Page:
Jump to a New ChapterIntroduction to the SAT IIIntroduction to SAT II PhysicsStrategies for Taking SAT II PhysicsVectorsKinematicsDynamicsWork, Energy, and PowerSpecial Problems in MechanicsLinear MomentumRotational MotionCircular Motion and GravitationThermal PhysicsElectric Forces, Fields, and PotentialDC CircuitsMagnetismElectromagnetic InductionWavesOpticsModern PhysicsPhysics GlossaryPractice Tests Are Your Best Friends
 5.1 Displacement 5.2 Speed, Velocity, and Acceleration 5.3 Kinematics with Graphs 5.4 One-Dimensional Motion with Uniform Acceleration

 5.5 Two-Dimensional Motion with Uniform Acceleration 5.6 Key Formulas 5.7 Practice Questions 5.8 Explanations
Two-Dimensional Motion with Uniform Acceleration
If you’ve got the hang of 1-D motion, you should have no trouble at all with 2-D motion. The motion of any object moving in two dimensions can be broken into x- and y-components. Then it’s just a matter of solving two separate 1-D kinematic equations.
The most common problems of this kind on SAT II Physics involve projectile motion: the motion of an object that is shot, thrown, or in some other way launched into the air. Note that the motion or trajectory of a projectile is a parabola.
If we break this motion into x- and y-components, the motion becomes easy to understand. In the y direction, the ball is thrown upward with an initial velocity of and experiences a constant downward acceleration of g = –9.8 m/s2. This is exactly the kind of motion we examined in the previous section: if we ignore the x-component, the motion of a projectile is identical to the motion of an object thrown directly up in the air.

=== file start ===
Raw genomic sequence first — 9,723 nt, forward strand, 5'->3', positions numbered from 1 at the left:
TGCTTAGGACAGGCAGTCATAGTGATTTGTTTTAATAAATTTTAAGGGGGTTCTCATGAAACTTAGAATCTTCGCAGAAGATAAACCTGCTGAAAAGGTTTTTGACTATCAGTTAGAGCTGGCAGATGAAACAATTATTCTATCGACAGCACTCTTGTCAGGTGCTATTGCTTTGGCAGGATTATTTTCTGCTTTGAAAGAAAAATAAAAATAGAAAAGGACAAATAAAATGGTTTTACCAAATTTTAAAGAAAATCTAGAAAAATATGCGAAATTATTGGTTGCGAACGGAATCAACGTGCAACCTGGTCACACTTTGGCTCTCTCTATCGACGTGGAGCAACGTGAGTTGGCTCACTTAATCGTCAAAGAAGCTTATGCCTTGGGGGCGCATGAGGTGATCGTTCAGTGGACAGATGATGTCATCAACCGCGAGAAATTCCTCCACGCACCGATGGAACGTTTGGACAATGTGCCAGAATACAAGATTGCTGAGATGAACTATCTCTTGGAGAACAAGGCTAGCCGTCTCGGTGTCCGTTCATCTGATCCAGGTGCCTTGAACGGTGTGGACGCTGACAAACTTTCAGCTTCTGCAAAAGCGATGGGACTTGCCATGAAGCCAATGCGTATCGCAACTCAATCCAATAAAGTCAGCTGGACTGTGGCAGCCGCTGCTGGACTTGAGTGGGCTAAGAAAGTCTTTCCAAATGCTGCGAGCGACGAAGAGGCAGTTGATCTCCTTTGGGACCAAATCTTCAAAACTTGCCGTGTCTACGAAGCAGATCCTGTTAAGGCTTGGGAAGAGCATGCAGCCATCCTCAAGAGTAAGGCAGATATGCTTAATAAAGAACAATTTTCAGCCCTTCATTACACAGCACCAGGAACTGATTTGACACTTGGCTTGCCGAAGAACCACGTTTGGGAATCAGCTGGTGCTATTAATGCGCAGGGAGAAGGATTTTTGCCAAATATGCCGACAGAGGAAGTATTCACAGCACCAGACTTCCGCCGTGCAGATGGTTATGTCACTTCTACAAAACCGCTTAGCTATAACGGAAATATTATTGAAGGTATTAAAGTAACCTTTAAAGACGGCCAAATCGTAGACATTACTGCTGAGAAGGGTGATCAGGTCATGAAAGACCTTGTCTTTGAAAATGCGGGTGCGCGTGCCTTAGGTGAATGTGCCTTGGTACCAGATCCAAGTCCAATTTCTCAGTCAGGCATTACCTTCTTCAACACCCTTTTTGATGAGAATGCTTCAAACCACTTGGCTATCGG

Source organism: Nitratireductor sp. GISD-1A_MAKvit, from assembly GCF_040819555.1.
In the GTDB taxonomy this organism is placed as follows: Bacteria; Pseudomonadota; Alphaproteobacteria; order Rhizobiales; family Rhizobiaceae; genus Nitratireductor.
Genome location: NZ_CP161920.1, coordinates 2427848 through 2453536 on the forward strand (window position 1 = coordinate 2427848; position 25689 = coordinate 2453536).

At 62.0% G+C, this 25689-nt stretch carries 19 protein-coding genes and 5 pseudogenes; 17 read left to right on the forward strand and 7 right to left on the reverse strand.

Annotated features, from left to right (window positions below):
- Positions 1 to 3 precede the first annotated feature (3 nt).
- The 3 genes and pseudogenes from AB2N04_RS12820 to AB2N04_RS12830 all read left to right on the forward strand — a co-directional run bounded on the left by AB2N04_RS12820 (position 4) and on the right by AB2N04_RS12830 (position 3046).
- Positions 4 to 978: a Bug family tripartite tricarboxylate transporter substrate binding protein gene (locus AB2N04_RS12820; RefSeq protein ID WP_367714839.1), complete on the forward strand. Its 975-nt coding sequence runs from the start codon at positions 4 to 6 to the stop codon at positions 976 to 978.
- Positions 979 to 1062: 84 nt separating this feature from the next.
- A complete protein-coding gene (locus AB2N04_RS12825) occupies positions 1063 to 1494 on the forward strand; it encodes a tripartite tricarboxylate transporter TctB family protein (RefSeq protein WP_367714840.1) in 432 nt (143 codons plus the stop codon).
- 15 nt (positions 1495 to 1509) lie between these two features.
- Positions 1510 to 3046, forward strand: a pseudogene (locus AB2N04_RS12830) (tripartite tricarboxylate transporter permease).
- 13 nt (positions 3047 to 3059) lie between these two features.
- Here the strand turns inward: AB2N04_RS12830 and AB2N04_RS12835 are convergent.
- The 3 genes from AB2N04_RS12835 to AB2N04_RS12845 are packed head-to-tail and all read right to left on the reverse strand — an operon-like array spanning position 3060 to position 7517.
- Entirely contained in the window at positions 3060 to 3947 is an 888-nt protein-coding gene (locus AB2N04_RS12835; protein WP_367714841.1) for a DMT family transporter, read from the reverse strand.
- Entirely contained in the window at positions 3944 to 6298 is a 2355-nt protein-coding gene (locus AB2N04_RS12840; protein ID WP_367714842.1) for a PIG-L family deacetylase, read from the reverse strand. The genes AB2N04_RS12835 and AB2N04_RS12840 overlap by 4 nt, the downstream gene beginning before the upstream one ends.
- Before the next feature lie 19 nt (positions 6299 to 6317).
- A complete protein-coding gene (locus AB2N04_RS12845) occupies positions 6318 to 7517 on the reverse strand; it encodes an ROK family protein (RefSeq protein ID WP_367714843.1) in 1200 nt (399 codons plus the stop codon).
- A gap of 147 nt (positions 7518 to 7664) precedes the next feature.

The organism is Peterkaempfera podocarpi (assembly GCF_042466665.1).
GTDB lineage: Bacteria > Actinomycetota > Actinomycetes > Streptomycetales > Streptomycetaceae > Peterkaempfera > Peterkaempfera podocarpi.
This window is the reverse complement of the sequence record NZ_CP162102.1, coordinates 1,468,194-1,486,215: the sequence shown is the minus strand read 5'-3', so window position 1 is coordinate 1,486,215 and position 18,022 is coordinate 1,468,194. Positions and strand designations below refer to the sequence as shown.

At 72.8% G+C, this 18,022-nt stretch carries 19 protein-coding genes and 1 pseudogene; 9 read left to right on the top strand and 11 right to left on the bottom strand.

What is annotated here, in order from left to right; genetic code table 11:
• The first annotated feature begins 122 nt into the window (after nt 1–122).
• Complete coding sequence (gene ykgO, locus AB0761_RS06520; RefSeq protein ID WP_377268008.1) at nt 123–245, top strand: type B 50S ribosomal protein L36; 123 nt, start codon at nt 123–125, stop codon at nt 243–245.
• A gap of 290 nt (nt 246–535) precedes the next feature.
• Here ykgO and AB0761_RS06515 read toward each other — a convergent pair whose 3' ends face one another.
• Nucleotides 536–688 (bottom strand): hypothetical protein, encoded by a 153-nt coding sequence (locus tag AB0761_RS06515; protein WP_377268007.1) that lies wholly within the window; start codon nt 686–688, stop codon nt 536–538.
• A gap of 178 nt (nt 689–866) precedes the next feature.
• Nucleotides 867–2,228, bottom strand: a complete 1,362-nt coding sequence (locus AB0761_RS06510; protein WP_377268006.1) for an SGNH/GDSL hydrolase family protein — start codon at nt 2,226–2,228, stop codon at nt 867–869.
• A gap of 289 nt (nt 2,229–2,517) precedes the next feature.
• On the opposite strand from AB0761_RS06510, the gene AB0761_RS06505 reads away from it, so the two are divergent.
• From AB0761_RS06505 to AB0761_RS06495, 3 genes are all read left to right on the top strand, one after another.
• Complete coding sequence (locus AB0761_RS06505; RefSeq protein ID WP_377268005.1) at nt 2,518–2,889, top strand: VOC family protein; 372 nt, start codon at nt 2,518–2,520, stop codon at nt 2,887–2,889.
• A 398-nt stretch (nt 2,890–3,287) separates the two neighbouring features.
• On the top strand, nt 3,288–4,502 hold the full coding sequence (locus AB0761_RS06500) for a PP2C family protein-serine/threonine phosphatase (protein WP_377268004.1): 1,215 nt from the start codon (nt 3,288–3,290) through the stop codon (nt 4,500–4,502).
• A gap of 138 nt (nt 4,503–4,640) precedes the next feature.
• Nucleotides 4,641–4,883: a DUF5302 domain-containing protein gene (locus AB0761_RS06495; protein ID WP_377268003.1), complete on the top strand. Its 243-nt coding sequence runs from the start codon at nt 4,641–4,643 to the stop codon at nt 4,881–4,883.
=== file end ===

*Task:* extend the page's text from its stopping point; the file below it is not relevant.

In the x direction, the ball is thrown forward with an initial velocity of and there is no acceleration acting in the x direction to change this velocity. We have a very simple situation where and is constant.
SAT II Physics will probably not expect you to do much calculating in questions dealing with projectile motion. Most likely, it will ask about the relative velocity of the projectile at different points in its trajectory. We can calculate the x- and y-components separately and then combine them to find the velocity of the projectile at any given point:
Because is constant, the speed will be greater or lesser depending on the magnitude of . To determine where the speed is least or greatest, we follow the same method as we would with the one-dimensional example we had in the previous section. That means that the speed of the projectile in the figure above is at its greatest at position F, and at its least at position C. We also know that the speed is equal at position B and position D, and at position A and position E.
The key with two-dimensional motion is to remember that you are not dealing with one complex equation of motion, but rather with two simple equations.
 Jump to a New ChapterIntroduction to the SAT IIIntroduction to SAT II PhysicsStrategies for Taking SAT II PhysicsVectorsKinematicsDynamicsWork, Energy, and PowerSpecial Problems in MechanicsLinear MomentumRotational MotionCircular Motion and GravitationThermal PhysicsElectric Forces, Fields, and PotentialDC CircuitsMagnetismElectromagnetic InductionWavesOpticsModern PhysicsPhysics GlossaryPractice Tests Are Your Best Friends
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